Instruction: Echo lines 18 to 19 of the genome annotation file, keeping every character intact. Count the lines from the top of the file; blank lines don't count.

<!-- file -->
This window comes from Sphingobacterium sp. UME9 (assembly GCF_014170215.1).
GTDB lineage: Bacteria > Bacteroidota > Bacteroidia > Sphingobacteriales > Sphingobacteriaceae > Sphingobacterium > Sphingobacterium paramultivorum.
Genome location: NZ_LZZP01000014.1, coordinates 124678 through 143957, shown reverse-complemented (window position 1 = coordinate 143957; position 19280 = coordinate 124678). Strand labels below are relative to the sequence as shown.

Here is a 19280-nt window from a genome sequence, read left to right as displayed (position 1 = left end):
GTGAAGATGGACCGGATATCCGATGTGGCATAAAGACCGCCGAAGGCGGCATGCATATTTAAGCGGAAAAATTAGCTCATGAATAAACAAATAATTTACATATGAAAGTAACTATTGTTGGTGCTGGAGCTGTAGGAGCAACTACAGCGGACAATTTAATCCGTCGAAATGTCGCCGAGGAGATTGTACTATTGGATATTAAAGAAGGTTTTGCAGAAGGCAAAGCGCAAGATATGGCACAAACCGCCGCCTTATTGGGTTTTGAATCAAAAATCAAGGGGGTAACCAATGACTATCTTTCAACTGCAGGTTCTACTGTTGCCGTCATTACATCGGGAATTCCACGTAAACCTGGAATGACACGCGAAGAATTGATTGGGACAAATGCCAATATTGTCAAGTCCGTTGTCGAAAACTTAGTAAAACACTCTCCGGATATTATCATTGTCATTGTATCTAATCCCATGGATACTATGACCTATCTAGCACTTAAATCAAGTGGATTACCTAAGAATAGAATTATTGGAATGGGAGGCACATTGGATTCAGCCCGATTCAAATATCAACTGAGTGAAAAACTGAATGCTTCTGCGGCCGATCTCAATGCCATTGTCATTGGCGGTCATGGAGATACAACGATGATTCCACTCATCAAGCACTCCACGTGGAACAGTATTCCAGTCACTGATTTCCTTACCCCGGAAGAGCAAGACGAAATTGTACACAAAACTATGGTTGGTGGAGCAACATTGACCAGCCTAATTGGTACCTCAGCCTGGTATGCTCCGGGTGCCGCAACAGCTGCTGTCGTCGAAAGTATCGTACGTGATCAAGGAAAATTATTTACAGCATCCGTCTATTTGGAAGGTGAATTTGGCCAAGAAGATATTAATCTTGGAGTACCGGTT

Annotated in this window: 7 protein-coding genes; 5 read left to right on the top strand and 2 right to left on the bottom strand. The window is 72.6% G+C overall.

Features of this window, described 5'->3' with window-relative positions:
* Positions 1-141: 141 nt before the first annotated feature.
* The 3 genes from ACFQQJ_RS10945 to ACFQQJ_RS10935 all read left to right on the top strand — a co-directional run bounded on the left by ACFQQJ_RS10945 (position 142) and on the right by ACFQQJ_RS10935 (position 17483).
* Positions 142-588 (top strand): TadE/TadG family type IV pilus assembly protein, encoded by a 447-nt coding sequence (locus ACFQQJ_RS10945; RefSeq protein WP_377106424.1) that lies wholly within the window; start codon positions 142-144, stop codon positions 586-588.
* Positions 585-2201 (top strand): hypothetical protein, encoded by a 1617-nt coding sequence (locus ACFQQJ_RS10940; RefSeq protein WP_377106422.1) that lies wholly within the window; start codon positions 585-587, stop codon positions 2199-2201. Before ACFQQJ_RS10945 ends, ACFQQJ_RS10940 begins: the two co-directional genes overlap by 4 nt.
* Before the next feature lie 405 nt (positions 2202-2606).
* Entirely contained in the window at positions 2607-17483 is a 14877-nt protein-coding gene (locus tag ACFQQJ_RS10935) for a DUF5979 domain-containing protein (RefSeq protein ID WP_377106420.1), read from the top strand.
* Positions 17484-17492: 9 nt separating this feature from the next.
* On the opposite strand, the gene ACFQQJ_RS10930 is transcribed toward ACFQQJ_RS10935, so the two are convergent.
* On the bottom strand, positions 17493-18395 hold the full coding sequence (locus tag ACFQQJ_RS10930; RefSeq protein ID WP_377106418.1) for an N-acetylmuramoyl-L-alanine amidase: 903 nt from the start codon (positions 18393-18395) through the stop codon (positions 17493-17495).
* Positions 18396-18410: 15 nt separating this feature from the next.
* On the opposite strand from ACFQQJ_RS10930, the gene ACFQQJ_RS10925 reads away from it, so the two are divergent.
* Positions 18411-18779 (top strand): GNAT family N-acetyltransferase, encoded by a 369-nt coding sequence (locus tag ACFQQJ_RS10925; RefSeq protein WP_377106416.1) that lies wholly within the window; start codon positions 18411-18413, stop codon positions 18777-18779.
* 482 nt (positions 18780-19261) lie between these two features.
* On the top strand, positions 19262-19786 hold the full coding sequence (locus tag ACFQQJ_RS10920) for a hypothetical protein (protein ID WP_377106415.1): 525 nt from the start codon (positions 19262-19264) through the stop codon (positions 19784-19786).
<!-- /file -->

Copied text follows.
* On the opposite strand from ACFQQJ_RS10930, the gene ACFQQJ_RS10925 reads away from it, so the two are divergent.
* Positions 18411-18779 (top strand): GNAT family N-acetyltransferase, encoded by a 369-nt coding sequence (locus tag ACFQQJ_RS10925; RefSeq protein WP_377106416.1) that lies wholly within the window; start codon positions 18411-18413, stop codon positions 18777-18779.